View Full Version : The Problem of Interpretation

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Erick Mead
12-04-2011, 12:22 PM
"Human behavior is determined not by what really happened, but by the interpretation of what happened."
Rene Girard

In viewing a number of historical and current debates on the subject of aikido and its interpretation, I am struck by a fundamental division between those proceeding first from the "why" and those proceeding first from the "how." It seems to me that this problem of interpretation is a fundamental issue for the history and the future of aikido as an art. There is, at present a sort of rampant vigor in the pursuit of certain schools of "how." Disputes on a similar basis are evident in the history of the art as well.

Indeed, those involved in the current movement on this front seem entirely content to disregard the question of "why" as unimportant or dispensable to the interpretation of aikido for purposes of training. This is an express exclusion, explicitly stated by at least one proponent, who would leave questions of "why" to the individual practitioners -- after achieving a certain preferred interpretation of the "how" in physical practice.

"We do not have knowledge of a thing until we have grasped its why, that is to say, its cause."
Aristotle, Physics.
This approach leaves the "why" aspect of interpretation, essentially, completely divorced from the understanding and interpretation of the physical practice itself. And yet, this presently very vocal and active interpretation of the "how" uses language of capability (strength, power), which seems, at least to me, to become a substitute "why" in the interpretation of the art as a whole. It is never explicitly acknowledged as such. But because this is only implicit, I fear we are beginning to mistake the why's and how's.

Why ask Why (http://social-tango.com/why-answering-why-is-the-most-important-part-to-get-right-first/)?

Because if you don't know the why of a thing the how doesn't matter. ...So I ask you this question.
Why are you doing what you are doing?
Billy Delaney

If I need physical power of violence in a situation, I may far more easily get a gun. Even in a country without a present tradition of private arms, a speeding vehicle will suffice just as well, and in largely disarmed societies (as Japan was, in its late tradition) there are much more surreptitious and highly effective ways of visiting violence against an opponent, if necessary, and without any confrontation whatsoever. None of these are advocated or recommended, but as means of violence go, history is replete with examples. If the "why" of the practice is a more capable and effective use of violent means, poison and bullets work quite well, and with less effort.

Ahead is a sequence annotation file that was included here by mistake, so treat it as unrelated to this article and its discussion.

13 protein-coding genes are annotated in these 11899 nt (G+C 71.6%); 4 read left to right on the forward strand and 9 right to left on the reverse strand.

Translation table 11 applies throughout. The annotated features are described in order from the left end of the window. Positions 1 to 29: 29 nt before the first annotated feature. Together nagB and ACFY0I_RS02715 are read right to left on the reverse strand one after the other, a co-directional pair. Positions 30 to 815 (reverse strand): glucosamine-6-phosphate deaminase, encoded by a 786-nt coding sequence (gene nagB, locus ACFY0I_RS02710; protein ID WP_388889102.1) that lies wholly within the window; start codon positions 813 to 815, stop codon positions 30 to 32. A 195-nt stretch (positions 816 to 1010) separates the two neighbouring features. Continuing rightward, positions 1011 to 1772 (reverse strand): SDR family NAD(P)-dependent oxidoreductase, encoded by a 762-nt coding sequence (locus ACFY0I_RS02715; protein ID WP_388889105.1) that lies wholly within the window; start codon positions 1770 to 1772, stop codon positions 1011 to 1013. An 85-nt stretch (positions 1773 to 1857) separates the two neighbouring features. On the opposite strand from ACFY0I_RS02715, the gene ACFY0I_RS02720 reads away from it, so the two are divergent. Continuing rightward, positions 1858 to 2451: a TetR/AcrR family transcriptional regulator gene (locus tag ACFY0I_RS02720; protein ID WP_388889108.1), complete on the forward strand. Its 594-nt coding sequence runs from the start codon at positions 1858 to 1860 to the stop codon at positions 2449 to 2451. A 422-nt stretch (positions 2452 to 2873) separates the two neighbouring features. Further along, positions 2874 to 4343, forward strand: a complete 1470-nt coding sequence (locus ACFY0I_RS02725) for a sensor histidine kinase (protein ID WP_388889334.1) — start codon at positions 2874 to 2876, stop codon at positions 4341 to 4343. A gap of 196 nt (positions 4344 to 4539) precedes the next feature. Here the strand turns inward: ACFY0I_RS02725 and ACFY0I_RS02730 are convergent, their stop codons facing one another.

Aikido does not involve such means. The "hows" of aikido involved personal confrontation and involvement in a mutually acknowledged violent encounter of persons -- as persons -- and not merely the most expedient removal (actually or figuratively) of people who are obstacles to the designs of one's will. The question of "why" seems therefore , to me, the more critical than the "how" to an interpretation of aikido as an attempt to understand the practice of violence in human behavior, physically and socially. The results of training encounters in aikido were not meant (even in the Founder's day) to satisfy ego in personal competition nor even to establish social hierarchy based on technical merit, as such. Indeed in a literally 'family' art the latter idea makes no sense.

The latter point has been in fact much criticized in observing the nature and presumed technical merits (or demerits) of that hierarchy. Even acknowledging a degree of deficit in the "hows" as practiced by some (more or less widely, one cannot easily determine), it seems to me that aikido -- as aikido -- takes the "whys" as primary and the "hows" as secondary. And this seems in danger of being lost.

I wonder therefore if my concerns about present trends and the nature of the art as it was given to me are shared or not shared.

Are we sure we know why we are doing what we are doing?

12-04-2011, 01:31 PM
Form follows function. The elegance of the Japanese sword is a direct result of its functional goals.

In other words, I agree that the "why" is important.

On the other hand, a swordsmith's forge could just as easily be used to make shovels. Any given "how" can support many different "whys." So I don't think a focus on "how" really displaces contemplation of "why." Quite the contrary, it supports it. Until you know how to use a forge, you can't choose to make shovels *or* swords.


graham christian
12-04-2011, 03:37 PM
I agree that in general the whys are missing. O'Sensei gave many whys but but most didn't understand.

I'm afraid not being aware enough to see they whys leaves only hows and false reasons.